Scholarship

Photo:  An 1899 class in mathematical geography studying earth’s rotation around the sun, Hampton Institute, Hampton, Virginia, Library of Congress.

3. Early HBCUs were established to train teachers, preachers and other community members. During the 20th century, many HBCUs shifted their focus to promote scholarship among African Americans. Academic councils, conferences and founded scholastic journals to showcase black intellectual thought. Such notable figures as W.E.B. Du Bois, Ida B. Wells, Booker T. Washington and Martin Luther King Jr. attended an historically black college or university.

Culture

4. HBCUs opened the door of educational opportunity for many African Americans who were once legally denied an education. Additionally, these schools, provided African American students with a nurturning environment to explore their collective identities and cultures.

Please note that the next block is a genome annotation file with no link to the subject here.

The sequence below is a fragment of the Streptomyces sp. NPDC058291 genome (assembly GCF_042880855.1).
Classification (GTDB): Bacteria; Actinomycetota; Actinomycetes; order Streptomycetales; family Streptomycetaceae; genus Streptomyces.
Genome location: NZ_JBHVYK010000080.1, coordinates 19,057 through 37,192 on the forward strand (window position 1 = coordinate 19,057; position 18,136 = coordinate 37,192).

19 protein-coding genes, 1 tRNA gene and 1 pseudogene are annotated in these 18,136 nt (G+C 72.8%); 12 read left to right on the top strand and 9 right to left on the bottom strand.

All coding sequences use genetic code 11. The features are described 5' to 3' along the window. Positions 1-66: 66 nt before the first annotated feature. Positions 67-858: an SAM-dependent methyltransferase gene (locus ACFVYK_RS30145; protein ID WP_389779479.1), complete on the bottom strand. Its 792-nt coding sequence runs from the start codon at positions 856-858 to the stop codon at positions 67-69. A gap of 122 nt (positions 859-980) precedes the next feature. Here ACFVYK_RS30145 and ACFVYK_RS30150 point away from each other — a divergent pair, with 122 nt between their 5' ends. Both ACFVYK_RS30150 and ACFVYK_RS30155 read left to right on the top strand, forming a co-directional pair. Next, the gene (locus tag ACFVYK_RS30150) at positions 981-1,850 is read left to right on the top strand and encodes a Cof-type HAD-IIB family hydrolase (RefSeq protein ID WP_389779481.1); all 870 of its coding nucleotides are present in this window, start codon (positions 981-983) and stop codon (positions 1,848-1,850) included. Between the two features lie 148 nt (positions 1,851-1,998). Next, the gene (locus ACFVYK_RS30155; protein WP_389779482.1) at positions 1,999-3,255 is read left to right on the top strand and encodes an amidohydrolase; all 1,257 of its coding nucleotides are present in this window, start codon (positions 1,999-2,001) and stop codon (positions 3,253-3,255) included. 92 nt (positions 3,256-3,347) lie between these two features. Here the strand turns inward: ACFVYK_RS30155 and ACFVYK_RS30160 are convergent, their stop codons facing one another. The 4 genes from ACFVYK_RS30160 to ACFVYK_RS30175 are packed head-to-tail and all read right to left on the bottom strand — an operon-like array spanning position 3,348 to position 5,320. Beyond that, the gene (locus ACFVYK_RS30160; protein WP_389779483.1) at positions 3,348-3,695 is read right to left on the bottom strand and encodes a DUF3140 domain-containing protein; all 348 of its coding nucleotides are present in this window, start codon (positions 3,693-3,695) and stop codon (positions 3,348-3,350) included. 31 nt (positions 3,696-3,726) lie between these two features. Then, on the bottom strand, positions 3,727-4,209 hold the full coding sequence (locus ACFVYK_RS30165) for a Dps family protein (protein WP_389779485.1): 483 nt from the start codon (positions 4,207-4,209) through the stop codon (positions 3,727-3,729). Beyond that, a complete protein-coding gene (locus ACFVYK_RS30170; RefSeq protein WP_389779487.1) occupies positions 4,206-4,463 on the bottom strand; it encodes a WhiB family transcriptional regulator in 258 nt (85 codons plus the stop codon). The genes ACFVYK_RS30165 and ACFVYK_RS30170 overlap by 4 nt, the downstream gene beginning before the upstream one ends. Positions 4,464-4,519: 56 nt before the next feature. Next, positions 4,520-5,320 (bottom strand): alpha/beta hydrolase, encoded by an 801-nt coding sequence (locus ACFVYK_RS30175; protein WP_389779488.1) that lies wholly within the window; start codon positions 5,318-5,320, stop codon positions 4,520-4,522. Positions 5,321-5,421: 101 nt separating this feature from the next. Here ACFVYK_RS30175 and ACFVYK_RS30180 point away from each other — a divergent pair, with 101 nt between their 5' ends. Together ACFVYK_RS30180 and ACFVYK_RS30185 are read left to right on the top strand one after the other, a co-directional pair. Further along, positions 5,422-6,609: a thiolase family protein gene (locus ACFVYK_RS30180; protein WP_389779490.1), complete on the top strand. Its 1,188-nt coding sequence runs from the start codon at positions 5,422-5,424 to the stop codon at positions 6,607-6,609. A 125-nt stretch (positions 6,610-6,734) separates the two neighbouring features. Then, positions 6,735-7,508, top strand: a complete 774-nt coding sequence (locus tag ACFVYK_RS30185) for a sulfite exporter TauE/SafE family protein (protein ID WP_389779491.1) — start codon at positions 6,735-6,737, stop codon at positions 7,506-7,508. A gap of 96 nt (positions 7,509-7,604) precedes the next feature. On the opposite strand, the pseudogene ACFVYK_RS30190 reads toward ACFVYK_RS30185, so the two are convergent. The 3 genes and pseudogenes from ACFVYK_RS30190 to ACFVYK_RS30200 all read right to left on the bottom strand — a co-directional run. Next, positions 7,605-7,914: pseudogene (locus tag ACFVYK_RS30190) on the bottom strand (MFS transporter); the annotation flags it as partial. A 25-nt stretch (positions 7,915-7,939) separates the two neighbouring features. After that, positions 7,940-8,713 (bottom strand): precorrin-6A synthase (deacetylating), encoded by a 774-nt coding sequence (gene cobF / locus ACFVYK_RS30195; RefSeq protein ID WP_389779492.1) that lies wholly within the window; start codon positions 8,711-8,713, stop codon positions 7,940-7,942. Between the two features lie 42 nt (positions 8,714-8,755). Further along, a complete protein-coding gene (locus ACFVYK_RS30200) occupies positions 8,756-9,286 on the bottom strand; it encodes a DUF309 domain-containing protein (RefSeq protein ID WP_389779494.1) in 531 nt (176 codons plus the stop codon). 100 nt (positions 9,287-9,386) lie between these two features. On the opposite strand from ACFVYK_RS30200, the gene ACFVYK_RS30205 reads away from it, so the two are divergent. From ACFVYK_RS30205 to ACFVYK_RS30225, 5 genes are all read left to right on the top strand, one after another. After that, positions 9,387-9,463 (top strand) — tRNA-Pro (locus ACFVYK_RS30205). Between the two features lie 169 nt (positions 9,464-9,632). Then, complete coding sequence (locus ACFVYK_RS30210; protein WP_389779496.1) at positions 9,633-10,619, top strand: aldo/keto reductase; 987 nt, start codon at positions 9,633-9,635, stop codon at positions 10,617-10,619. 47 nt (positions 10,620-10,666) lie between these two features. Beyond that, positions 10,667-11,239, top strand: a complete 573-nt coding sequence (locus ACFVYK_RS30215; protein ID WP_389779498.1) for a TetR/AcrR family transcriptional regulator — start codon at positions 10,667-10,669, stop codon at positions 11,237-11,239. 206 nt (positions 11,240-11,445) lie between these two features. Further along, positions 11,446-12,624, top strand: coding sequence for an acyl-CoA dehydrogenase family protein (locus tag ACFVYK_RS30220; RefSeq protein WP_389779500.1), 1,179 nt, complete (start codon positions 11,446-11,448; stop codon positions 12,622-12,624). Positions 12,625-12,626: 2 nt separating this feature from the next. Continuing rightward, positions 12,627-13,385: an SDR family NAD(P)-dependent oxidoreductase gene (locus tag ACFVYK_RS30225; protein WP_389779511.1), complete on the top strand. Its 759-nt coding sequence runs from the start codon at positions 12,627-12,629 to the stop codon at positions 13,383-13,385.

5. Today, HBCUs uphold a history of scholarship pursued by African Americans in the face of adversity.

oddly3normal3aliens3  asked:

I just realized I probably blow up your feed anytime you post fic recs and I wanted to sincerely apologize 😅😅😅 this is my favorite sterek accounts because I always love all your fic lists also if you aren't too annoyed with me I was wondering if you could do like a fic rec on pining stiles and slow burn type fics please pretty please 😅

Hey :)

Not at all!!! You know how much I like to talk fic :p But it does get a little busy once I start catching up so sorry you had to wait. And omg, do I even read pining stiles?!?? Apparently, pining derek is more my thing :) So I wouldn’t really say these are slow burn but definitely pining stiles. Hopefully there’s something new to you here.